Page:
Criticizing the casting selection of Wonder Woman is not body shaming, it’s being able to recognize how sexism and beauty standards interplay in media. While I have nothing against Gal Gadot as an individual (I, obviously, do not know her personally and I do appreciate the effort she’s already putting into fitting the Amazonian role with her current workout regimen, however), the casting of another thin woman into the Wonder Woman role (let’s not forget the legendary Lynda Carter) is not a coincidence. Can you imagine if Thor was not played by a (6. ft 3, 201 lbs) muscular, heftily built Chris Hemsworth but by a man far lighter and far shorter? He wouldn’t have the same impact on screen as a convincing Thor, even with the same acting skills.
Same thing goes for criticizing the most recent live action interpretation of Amanda Waller in Arrow. Fans who are aware of how sexist beauty standards insist that women be as thin as possible and take up as little space as possible, recognize what’s happening to Amanda Waller just as much as fans of Wonder Woman recognize why casting directors would more likely hire a thin actress over a larger, more mesomorphic one, besides their acting skills.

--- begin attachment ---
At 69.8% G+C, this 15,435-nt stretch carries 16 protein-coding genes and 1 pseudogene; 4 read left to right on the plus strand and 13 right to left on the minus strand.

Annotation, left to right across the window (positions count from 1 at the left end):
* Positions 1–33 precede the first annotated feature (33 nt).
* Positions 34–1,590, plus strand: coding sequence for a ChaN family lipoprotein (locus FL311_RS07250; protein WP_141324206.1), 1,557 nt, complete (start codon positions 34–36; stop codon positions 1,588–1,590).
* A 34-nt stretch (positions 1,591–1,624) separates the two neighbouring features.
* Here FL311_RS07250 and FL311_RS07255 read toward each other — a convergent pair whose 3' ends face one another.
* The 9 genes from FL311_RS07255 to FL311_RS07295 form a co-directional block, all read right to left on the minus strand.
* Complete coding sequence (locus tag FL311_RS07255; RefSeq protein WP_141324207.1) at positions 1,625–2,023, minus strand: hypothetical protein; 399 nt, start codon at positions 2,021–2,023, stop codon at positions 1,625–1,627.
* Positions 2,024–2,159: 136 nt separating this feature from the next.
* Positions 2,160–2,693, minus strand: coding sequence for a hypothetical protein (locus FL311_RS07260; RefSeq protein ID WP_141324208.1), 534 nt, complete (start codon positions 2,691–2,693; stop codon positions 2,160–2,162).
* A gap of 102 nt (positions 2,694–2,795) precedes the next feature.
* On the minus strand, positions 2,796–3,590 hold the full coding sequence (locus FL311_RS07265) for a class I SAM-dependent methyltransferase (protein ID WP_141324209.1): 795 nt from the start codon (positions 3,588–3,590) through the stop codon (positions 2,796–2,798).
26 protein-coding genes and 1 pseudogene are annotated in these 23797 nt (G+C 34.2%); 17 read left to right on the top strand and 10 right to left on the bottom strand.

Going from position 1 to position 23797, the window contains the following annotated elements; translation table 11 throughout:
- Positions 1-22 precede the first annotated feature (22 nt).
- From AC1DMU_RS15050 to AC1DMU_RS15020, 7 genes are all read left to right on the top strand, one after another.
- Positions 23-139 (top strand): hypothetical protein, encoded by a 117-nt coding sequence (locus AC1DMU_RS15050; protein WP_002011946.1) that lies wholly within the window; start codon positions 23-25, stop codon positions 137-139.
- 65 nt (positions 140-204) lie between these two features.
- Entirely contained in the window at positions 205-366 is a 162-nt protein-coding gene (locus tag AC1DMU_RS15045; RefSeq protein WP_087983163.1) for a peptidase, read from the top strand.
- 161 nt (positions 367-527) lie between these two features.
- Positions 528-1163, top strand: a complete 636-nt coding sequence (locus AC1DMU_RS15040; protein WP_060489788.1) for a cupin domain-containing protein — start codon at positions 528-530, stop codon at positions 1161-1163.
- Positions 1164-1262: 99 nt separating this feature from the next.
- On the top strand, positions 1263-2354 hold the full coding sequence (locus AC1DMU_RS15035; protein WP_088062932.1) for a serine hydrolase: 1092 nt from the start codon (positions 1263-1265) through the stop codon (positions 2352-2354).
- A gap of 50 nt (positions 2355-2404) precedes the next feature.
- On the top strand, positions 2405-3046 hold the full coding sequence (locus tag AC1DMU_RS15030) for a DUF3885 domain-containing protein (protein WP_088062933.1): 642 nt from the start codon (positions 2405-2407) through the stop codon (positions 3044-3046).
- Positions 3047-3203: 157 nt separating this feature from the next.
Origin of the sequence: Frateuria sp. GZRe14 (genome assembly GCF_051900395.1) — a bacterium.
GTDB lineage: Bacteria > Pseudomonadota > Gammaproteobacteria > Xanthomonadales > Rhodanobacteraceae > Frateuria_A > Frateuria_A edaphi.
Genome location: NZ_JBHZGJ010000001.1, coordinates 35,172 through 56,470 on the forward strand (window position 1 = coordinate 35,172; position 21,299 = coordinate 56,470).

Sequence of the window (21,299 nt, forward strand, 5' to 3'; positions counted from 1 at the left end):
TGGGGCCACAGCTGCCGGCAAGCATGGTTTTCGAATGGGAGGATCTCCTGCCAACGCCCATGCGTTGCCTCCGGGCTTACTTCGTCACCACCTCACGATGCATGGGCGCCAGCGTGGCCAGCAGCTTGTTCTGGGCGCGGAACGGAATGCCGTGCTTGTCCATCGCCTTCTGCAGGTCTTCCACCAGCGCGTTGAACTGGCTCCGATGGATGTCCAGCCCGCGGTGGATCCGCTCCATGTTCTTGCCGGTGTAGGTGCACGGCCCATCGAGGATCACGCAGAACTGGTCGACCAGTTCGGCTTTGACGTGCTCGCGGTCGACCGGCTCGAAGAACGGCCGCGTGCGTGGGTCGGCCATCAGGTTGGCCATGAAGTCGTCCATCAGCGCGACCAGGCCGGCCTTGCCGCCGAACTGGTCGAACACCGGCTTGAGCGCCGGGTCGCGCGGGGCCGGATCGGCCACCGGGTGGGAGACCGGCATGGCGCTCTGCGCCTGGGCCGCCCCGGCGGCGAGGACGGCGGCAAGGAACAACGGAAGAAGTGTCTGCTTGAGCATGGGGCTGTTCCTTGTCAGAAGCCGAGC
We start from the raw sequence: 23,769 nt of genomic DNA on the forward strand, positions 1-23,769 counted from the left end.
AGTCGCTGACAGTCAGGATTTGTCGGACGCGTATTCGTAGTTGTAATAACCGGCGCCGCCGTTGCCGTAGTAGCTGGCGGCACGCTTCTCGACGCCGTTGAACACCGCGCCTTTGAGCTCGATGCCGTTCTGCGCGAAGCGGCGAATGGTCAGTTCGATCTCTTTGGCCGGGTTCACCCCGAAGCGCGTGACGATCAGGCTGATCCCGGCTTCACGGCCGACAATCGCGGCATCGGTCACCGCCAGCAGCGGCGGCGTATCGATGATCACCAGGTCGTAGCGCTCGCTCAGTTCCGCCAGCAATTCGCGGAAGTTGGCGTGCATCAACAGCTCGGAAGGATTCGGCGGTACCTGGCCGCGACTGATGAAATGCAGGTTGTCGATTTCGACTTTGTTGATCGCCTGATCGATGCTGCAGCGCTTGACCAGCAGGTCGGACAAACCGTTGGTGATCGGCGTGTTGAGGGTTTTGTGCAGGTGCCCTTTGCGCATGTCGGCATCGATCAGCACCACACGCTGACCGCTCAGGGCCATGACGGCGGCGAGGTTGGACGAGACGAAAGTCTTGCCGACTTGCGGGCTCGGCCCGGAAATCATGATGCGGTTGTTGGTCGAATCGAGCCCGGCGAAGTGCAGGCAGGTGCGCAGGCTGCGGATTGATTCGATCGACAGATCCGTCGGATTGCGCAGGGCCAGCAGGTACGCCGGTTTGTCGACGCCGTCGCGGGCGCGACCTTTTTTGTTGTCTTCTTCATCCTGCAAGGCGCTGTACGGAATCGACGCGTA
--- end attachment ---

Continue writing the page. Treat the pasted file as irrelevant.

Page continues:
Critics aren’t saying Gal can’t act, can’t be convincingly tough or does not “deserve” to act as Wonder Woman. What we are saying is that, when casting directors, character designers and concept artists repeatedly shrink down female characters in a way that counters their usual or most widely preferred interpretation, they are likely giving into fears that a female character that looks like she can take you and break you will not be marketable.